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The objective of this study is to define associations between gut microbiota, SCFAs and obesity in populations spanning the epidemiologic transition, and explore mechanisms by which these factors may independently and collectively influence the development of obesity. The central hypothesis of this study is that the composition of gut microbiota drives SCFA production which in turn influences obesity risk at the population-level.
In obese children, excess fat on the thorax exerts an unfavorable burden on the respiratory system, particularly during exercise; however, it is unclear if this burden reduces exercise tolerance, provokes dyspnea on exertion, or contributes to respiratory symptoms that could be misdiagnosed as asthma, placing obese children at risk of unnecessary treatment and potentially a reluctance to exercise explaining reports of low physical activity and fitness levels, which are counterproductive to weight loss. The investigators will examine the respiratory effects of obesity in prepubescent boys and girls, including those with respiratory symptoms misdiagnosed as asthma, before and after 1) a program of weight loss and regular exercise and 2) continued weight gain as compared with prepubescent normal weight boys and girls before and after 1 year. These results will have broad and immediate clinical impact on the care of obese children, especially those with respiratory symptoms misdiagnosed as asthma, and the results could alter interventional approaches for preventing and treating childhood obesity.
The Communities for Healthy Living (CHL) program is a family-focused intervention to promote healthy lifestyle behaviors including diet and physical activity among children (age 3-to 5-years) and their families, enrolled in Head Start.
Prader-Willi Syndrome (PWS) is a multisystemic genetic disease characterized by hypotonia, mental retardation, hyperphagia, and uncontrollable hunger due to hypothalamic dysfunction, caused by dysregulation of genes located in chromosome 15q11-q13. The goal of this study is to evaluate the effects of Transcranial Direct Current Stimulation (tDCS) on hyperphagia and behavior in PWS. Forty children and adolescents (11-24 years) with clinical and cytogenetic-molecular diagnosis of Prader-Willi syndrome will be assessed before and after 10 tDCS session with: Food Craving Questionnaire (FCQ), Aberrant Behavior Checklist (ABC), Dykens hyperphagia questionnaire. Caregivers self-reported the participant's behaviors at home and, lately, they will be categorized and quantified. tDCS will be applied for 20 minutes with electrodes of 25cm2 wrapped in cotton material soaked in saline solution. The anode at the left dorsolateral prefrontal cortex (F3) and the cathode at the contralateral area (F4). Children from 11-12 years will receive a current of 1mA; above 13 years, 2mA.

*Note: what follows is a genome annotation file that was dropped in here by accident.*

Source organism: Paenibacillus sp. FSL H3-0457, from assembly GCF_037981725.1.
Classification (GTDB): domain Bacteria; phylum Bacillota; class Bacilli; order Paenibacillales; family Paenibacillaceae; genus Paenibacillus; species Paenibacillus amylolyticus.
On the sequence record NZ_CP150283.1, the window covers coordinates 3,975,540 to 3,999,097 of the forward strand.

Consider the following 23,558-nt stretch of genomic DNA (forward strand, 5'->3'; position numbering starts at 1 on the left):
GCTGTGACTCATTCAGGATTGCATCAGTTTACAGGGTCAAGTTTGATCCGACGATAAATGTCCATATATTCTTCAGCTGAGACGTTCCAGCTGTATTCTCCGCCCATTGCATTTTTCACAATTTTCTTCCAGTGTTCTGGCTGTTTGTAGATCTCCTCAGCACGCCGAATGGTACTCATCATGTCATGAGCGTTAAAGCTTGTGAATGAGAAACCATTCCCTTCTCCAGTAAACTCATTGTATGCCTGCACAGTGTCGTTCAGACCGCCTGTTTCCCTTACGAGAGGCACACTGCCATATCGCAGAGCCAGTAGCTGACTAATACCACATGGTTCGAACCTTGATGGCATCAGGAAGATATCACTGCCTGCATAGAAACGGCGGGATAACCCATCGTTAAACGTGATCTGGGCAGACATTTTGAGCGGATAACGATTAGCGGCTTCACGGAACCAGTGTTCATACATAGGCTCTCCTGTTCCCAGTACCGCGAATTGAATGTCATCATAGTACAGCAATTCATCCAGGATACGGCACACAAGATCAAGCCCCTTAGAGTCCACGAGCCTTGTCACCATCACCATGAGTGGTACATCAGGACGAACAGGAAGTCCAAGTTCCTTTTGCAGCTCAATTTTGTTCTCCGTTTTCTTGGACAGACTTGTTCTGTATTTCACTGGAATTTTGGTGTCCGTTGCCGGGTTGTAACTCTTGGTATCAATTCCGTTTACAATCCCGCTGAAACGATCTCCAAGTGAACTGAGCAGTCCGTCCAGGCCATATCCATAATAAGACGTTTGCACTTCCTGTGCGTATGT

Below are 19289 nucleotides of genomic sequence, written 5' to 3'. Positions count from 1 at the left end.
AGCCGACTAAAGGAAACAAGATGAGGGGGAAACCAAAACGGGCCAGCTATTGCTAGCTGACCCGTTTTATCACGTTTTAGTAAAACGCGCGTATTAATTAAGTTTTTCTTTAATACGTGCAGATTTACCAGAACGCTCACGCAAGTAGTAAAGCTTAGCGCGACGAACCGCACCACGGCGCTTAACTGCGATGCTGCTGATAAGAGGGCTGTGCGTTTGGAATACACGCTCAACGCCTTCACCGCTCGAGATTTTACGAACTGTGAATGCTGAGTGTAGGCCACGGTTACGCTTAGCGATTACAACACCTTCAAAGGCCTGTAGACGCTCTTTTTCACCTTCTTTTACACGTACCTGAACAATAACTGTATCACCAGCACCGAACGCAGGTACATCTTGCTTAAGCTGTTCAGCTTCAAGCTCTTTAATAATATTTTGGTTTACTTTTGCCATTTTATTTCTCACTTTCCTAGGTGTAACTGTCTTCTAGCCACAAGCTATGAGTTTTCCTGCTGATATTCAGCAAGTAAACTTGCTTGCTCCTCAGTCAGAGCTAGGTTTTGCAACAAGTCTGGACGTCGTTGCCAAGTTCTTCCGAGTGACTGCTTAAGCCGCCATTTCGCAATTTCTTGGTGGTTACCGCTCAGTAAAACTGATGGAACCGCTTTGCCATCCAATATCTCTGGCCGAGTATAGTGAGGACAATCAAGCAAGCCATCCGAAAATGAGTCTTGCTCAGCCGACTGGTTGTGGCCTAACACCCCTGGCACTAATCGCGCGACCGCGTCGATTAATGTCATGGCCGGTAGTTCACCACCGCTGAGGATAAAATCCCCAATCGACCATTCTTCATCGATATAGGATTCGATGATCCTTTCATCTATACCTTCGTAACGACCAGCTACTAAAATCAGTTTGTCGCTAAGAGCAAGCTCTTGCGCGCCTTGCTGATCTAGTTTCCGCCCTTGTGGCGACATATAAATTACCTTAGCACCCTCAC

Patient records from Johns Hopkins Weight Management Center historical files
This study tests the effectiveness of three social incentive-based gamification interventions to increase physical activity using a 24-week intervention period with a 12-week follow-up.
This study focus on the cause of obesity and impacts of bariatric surgery on it.
The study aims to evaluate the possible effects of an exercise program, nutritional and psychological, postural orientation and guidance of oral health on body composition, physical activity levels and lifestyle, physical fitness and health and motor performance, the factors risk of cardiovascular disease, eating habits, the cognition levels, the psychological profile, the body posture of children and adolescent with overweight and obesity, considering the presence of risk genotype associated with the development of obesity. In addition, identify the effects of orientation for oral health on the quality of life and healthy oral habits.
Background: Extracellular RNAs (exRNAs) send genetic data from cell to cell. This is how they affect the way cells communicate with each other. There are many types of exRNA, and they each serve different roles. But they have also been linked to some diseases. Researchers want to measure exRNAs to see how they relate to certain traits over time. They will use blood samples that were taken as part of the Framingham Heart Study (FHS). Objectives: To identify cross-sectional associations of exRNAs with age, sex, and cardiometabolic risk factors. Eligibility: People ages 30-70 who had blood taken as part of the FHS Third Generation cohort. Design: Researchers will study samples that have already been collected in the FHS. There will be no active participant contact for this project, only use of data that are collected as part of planned follow up from other studies. As part of the FHS, participants gave blood samples. They gave permission for the blood to be used for research. The exRNAs from the blood samples will be studied to see how they relate to certain traits. These include age, sex, and body mass index. The exRNAs will also be studied for their usefulness as biomarkers of risk for subclinical atherosclerotic cardiovascular disease. No study participants will be contacted for this study.
Intervention targets youth ages 14 - 19 participating in soccer teams. The intervention group will be given face to face nutrition lessons and have access to an online immersive learning environment. The comparison group will not. The project will test if the immersive learning environment is effective in preventing unhealthy weight gain.